As of October 17, 43 pregnant illegal immigrant girls in HHS custody
By Dave Andrusko
A constant thread throughout the tragic story of an undocumented pregnant teenager who aborted her 16-week-old baby, was that for the ACLU, the role of “Jane Doe” was to make it impossible to prevent unaccompanied pregnant minors from coming into this country and aborting their babies. Indeed the ACLU has filed a class action suit arguing that undocumented teenagers have the same rights to access abortion that Americans have.
The continuing significance of this legal challenge was illustrated this week by a story in The Washington Times. Stephen Dinan reported, “The surge of illegal immigrant children crossing the border also means a surge of pregnant girls in U.S. custody, according to new government figures made public late Monday, highlighting the latest test of Trump administration policies.”
At least 420 pregnant Unaccompanied Alien Children (UAC) have been caught and put into government care over the last year, and 43 pregnant illegal immigrant girls were still in custody of the Health and Human Services Department as of Oct. 17, Jonathan White, the department’s director for children’s programs, said in court documents.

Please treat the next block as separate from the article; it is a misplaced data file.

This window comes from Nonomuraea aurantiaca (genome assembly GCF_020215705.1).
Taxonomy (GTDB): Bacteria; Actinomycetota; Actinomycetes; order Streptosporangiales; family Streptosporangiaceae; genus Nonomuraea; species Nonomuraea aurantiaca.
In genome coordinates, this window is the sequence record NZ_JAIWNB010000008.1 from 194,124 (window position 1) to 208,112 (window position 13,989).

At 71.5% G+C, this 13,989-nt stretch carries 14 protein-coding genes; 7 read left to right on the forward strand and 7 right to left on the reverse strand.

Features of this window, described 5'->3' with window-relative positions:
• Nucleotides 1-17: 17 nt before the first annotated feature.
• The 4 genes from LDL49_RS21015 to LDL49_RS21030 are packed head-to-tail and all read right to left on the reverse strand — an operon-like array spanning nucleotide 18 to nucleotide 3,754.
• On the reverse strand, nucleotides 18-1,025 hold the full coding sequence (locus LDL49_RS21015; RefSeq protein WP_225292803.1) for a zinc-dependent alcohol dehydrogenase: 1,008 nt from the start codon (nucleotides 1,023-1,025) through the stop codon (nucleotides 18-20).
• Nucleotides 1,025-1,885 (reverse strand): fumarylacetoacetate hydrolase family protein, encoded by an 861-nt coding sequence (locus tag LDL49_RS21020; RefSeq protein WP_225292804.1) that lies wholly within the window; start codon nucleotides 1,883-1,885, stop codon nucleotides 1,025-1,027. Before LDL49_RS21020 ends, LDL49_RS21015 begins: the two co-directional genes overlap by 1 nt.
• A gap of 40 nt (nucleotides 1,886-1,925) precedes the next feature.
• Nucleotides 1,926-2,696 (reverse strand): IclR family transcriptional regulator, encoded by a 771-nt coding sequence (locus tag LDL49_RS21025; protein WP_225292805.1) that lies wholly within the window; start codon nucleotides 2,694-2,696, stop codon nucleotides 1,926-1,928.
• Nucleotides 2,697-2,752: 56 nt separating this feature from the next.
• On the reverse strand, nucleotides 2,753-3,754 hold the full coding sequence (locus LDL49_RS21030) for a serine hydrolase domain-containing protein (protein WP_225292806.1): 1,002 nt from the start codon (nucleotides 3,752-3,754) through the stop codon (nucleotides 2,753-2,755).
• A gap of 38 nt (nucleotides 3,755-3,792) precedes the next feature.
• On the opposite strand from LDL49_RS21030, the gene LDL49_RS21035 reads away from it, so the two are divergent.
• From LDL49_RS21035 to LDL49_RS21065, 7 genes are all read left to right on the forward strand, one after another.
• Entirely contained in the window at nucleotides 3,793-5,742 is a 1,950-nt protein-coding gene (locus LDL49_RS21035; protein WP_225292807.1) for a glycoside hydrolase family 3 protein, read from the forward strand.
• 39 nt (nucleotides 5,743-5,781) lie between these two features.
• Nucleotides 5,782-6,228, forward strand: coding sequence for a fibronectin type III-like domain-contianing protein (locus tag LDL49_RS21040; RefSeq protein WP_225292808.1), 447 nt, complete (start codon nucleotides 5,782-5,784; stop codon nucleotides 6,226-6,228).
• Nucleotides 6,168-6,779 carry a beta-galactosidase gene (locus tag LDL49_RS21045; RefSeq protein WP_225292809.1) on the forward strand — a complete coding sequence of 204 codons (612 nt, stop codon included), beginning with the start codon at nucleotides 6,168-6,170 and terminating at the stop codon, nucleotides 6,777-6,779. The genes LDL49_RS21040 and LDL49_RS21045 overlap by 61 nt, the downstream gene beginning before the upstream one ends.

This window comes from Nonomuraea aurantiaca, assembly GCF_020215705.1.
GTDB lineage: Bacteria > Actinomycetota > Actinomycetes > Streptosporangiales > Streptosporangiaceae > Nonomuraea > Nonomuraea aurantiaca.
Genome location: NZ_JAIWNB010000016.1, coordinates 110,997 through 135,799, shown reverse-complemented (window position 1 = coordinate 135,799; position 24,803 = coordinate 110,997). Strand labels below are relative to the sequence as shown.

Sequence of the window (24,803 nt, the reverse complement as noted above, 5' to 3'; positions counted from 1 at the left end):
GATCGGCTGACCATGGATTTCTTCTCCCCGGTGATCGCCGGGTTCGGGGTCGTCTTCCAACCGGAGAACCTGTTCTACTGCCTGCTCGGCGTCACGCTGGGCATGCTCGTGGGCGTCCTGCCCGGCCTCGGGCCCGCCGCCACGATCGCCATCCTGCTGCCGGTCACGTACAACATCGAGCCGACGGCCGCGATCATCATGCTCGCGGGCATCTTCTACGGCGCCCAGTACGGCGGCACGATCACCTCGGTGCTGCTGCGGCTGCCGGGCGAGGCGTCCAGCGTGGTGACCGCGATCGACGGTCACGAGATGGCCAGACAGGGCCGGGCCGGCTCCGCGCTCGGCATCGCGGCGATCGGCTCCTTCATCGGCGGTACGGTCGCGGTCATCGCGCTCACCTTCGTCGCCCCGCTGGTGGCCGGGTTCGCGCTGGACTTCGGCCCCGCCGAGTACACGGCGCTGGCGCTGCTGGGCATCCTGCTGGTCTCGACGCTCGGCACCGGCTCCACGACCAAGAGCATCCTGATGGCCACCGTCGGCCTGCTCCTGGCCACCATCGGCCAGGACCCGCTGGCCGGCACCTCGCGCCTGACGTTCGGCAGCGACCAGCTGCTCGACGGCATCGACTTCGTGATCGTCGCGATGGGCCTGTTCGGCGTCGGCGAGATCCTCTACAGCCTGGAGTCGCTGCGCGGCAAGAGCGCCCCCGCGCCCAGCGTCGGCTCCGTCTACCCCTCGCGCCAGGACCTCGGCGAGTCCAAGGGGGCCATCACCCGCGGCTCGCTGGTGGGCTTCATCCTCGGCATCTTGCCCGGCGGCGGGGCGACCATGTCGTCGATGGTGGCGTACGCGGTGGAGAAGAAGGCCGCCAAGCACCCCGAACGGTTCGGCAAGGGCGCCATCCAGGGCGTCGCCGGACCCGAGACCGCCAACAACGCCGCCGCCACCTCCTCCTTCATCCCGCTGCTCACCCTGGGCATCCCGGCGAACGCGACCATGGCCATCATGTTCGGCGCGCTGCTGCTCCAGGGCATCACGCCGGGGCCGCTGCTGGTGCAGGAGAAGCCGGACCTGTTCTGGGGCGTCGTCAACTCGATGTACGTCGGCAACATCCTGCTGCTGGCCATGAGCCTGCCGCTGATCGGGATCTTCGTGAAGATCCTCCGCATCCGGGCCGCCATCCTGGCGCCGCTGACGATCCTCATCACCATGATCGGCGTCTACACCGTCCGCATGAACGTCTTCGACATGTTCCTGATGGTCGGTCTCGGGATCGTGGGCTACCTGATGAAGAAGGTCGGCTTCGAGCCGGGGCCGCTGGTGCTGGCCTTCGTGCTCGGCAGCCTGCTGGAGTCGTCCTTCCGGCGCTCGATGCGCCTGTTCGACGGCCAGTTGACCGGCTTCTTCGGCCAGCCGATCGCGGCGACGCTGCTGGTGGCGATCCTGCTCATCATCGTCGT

Of the 420 girls seen in fiscal year 2017, 18 requested abortions and 11 had them. Another five rescinded their request for an abortion, and two were turned over to sponsors in the U.S. before a final decision was made, Mr. White said, meaning they were outside of government custody.
He added, “The Trump administration is vehemently fighting the ACLU, saying that as of right now there are no pregnant girls in government custody seeking abortions so there’s no need for a class action lawsuit.”
As NRL News Today reported, Jane Doe aborted her baby October 25, the day after the full D.C. Court of Appeals ruled in her favor, 6-3. Based on a the 29-page petition for review, filed with the Supreme Court in early November, the Trump administration clearly believes the ACLU behaved improperly.
Amy Howe reported the federal government
asked the justices to vacate the D.C. Circuit’s ruling, which would mean that the decision would no longer serve as legal precedent. And in a highly unusual move, the government also suggested that the justices should sanction Doe’s attorneys for misconduct that, the government argued, thwarted it from seeking Supreme Court review of the decision in the first place.
What had happened? The petition argues that
“By their own acknowledgement, respondent’s counsel shared that understanding”–that is, “that the appointment rescheduled for the morning of October 25 would be for counseling, with an abortion to follow no earlier than the morning of October 26.” [My underline.]
During the Jane Doe controversy, the Trump administration insisted it would not “facilitate” her abortion. Even if, as was the case with Jane Doe, she had arranged funding for the abortion, “HHS said even then, it was required to send a staffer with the girl, and to provide care afterward, which all involved taxpayer money facilitating an abortion — something the government said broke the law,” Dinan explained.